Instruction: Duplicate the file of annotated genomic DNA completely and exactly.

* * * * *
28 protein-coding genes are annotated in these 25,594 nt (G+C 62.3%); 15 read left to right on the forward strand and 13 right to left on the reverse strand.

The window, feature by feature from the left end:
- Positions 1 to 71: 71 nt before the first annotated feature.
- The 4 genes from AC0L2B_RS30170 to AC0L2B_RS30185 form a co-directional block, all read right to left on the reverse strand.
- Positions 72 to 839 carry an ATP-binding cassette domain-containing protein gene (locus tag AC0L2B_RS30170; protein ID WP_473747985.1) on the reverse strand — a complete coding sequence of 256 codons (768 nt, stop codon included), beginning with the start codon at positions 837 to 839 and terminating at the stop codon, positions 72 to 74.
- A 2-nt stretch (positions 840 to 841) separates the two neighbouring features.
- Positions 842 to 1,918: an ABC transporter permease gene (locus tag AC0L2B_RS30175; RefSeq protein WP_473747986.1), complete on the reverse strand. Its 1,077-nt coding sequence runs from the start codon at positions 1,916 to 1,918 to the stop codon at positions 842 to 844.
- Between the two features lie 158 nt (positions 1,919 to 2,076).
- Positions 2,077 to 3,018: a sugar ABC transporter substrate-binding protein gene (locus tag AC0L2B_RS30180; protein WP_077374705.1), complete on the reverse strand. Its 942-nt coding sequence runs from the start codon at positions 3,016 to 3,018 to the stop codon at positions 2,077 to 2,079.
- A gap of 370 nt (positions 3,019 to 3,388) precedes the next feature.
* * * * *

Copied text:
28 protein-coding genes are annotated in these 25,594 nt (G+C 62.3%); 15 read left to right on the forward strand and 13 right to left on the reverse strand.

The window, feature by feature from the left end:
- Positions 1 to 71: 71 nt before the first annotated feature.
- The 4 genes from AC0L2B_RS30170 to AC0L2B_RS30185 form a co-directional block, all read right to left on the reverse strand.
- Positions 72 to 839 carry an ATP-binding cassette domain-containing protein gene (locus tag AC0L2B_RS30170; protein ID WP_473747985.1) on the reverse strand — a complete coding sequence of 256 codons (768 nt, stop codon included), beginning with the start codon at positions 837 to 839 and terminating at the stop codon, positions 72 to 74.
- A 2-nt stretch (positions 840 to 841) separates the two neighbouring features.
- Positions 842 to 1,918: an ABC transporter permease gene (locus tag AC0L2B_RS30175; RefSeq protein WP_473747986.1), complete on the reverse strand. Its 1,077-nt coding sequence runs from the start codon at positions 1,916 to 1,918 to the stop codon at positions 842 to 844.
- Between the two features lie 158 nt (positions 1,919 to 2,076).
- Positions 2,077 to 3,018: a sugar ABC transporter substrate-binding protein gene (locus tag AC0L2B_RS30180; protein WP_077374705.1), complete on the reverse strand. Its 942-nt coding sequence runs from the start codon at positions 3,016 to 3,018 to the stop codon at positions 2,077 to 2,079.
- A gap of 370 nt (positions 3,019 to 3,388) precedes the next feature.